While the White House had remained firm through Tuesday morning behind the president’s commitment to$5 billion for the border wall or nothing–which would lead to the partial shutdown at the end of this week–Sanders appeared on Fox News earlier in the day before her afternoon briefing to begin walking the administration’s position back. Sanders said:

We will continue to have these conversations with both Senate and House Republicans and Democrats. Our team has been in constant communication. We’re continuing to do that–I’m not going to negotiate here. But we’ve been talking to them even as late as–as recently as this morning. Those conversations continue. The President has been clear about what the parameters are that we he wants to see in the legislation–and we hope Democrats will not play games and will support legislation, frankly, that they have supported in the past. Democrats have voted for legislation that we want to see happen.

When pressed by Fox News anchor Bill Hemmer on whether the president would take half of the $5 billion that he wants for the border wall, Sanders replied:

We have other ways that we can get to that $5 billion that we will work with Congress if they make sure we get a bill passed that provides not just the funding for the wall but there is a piece of legislation that’s been pushed around that Democrats actually voted [for], 26-5 out of committee, that provides roughly $26 billion in border security including $1.6 billion for the wall. That’s something we would be able to support as long as we can couple that with other funding resources that help us get to the $5 billion.

When asked if the Trump administration is pushing for a more “creative” way to fund the wall, Sanders replied to Hemmer that the administration is, indeed. Sanders said:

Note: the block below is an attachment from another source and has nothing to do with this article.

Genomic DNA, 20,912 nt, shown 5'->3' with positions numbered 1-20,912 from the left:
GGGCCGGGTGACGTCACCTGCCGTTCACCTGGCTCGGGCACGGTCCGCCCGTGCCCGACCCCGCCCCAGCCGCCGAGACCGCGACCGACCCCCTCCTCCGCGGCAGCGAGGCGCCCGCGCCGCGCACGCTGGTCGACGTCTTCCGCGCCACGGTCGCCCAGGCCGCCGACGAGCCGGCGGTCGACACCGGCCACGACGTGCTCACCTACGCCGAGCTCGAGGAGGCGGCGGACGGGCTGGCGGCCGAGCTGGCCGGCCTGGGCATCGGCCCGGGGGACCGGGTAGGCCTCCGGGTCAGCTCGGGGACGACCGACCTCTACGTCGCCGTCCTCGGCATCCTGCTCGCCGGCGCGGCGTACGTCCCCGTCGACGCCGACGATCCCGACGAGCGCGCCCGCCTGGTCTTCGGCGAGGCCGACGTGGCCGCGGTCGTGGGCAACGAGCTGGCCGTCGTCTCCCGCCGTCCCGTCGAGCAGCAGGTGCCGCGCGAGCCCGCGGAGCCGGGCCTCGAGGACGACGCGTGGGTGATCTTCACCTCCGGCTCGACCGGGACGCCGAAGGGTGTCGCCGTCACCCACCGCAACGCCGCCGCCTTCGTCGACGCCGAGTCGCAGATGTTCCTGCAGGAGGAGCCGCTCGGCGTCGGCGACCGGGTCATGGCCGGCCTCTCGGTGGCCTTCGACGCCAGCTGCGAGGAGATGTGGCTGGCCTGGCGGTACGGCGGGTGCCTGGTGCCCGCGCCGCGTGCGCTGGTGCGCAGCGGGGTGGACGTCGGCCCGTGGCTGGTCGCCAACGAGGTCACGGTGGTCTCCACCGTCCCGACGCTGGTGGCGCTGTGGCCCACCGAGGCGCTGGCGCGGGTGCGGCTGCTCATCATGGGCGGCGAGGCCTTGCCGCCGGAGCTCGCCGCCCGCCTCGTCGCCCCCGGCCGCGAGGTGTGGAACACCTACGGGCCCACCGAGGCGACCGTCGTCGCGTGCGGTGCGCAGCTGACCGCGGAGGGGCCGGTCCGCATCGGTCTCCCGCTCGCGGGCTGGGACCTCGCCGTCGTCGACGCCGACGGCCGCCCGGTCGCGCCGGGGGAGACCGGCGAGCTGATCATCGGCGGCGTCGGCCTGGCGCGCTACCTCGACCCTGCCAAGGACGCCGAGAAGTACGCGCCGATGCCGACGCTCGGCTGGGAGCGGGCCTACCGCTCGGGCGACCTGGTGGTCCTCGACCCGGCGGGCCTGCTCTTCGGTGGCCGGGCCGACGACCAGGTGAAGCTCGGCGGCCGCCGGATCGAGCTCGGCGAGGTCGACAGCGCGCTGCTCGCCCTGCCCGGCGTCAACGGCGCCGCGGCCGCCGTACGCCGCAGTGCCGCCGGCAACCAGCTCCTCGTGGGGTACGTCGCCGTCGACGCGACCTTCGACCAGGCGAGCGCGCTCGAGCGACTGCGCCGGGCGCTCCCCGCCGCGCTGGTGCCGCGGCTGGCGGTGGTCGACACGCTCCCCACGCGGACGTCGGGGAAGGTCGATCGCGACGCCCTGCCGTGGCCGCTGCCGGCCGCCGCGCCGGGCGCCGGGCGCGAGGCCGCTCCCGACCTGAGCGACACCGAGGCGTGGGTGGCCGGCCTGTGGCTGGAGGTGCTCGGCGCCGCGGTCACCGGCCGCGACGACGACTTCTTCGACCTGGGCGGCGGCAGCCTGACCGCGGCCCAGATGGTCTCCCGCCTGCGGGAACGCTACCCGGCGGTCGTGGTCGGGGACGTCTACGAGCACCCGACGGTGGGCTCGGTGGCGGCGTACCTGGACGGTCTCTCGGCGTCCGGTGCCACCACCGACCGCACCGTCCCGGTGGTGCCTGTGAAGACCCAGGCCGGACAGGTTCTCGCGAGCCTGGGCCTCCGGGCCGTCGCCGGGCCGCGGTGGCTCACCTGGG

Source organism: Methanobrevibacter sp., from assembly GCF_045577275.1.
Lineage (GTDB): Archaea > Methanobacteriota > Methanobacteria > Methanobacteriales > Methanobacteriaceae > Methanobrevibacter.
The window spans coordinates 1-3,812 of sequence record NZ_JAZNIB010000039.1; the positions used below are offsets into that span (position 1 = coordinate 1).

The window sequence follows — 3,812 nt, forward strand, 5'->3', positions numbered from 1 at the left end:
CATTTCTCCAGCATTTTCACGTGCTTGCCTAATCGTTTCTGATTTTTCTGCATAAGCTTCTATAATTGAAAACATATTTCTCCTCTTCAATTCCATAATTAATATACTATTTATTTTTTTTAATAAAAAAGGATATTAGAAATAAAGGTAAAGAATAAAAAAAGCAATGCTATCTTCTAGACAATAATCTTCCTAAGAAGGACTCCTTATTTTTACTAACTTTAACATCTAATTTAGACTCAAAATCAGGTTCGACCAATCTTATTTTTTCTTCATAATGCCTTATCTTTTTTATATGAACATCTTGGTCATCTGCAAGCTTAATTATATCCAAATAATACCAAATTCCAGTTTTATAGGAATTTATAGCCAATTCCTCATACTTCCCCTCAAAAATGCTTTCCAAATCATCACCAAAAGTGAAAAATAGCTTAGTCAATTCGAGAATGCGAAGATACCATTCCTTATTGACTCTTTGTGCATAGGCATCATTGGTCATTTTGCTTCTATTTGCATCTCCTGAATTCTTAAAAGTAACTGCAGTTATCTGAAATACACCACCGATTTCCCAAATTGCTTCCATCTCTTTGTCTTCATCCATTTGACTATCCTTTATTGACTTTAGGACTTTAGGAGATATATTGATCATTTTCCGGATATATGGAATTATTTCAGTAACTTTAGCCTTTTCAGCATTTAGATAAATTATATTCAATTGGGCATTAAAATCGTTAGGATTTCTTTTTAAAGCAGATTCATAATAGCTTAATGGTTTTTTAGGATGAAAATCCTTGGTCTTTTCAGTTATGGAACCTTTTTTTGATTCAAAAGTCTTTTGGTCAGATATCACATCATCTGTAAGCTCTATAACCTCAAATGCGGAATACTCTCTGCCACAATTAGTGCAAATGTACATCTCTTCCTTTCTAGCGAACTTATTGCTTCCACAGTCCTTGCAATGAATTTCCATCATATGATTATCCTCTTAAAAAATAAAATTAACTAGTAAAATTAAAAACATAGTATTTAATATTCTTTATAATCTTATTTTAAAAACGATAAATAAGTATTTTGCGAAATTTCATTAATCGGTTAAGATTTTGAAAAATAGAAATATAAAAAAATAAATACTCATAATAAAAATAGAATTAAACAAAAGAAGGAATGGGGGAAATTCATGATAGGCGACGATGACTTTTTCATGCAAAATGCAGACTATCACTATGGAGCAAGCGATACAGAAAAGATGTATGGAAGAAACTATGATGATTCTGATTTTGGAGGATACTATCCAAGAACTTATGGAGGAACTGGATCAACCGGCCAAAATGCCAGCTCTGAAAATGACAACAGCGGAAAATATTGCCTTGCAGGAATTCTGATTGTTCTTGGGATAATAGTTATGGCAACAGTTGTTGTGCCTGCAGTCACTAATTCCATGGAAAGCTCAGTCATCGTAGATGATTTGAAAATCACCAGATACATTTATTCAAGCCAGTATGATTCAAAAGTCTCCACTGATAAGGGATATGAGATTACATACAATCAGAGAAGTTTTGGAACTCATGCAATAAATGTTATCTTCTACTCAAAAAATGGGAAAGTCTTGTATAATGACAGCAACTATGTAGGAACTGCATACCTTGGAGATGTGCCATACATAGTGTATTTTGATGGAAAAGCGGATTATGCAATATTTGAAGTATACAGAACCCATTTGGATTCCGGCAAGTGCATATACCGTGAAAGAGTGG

Look, we’ve been very transparent with both Republicans and Democrats–the House and the Senate–on what we want to see and we want them to work with us. At the end of the day, we don’t want to shut down the government–we want to shut down the border from illegal immigration, from drugs coming into this country, and make sure we know who’s coming and why they’re coming. That’s what the president is focused on and he’s not going to back down until he gets what he needs to make sure the people of this country are protected.

Asked about senators saying that the White House has not been clear, Sanders told Fox News that she sees it differently–and  argued that the White House has been clear and in “constant contact” with Senate leaders on these matters–despite what senators, especially Republicans like Shelby and Thune, have been saying.

What happened later on Tuesday, though, that leaves the avenue open for a shutdown as no specific deal has been reached, is that Senate Republicans offered Senate Democrats a different deal–one that Democrats rejected.

The Washington Post summarized the quickly rejected deal offer thus:

President Trump on Tuesday retreated from his demand for $5 billion to build a border wall, as congressional Republicans maneuvered to avoid a partial government shutdown before funding expires at the end of Friday.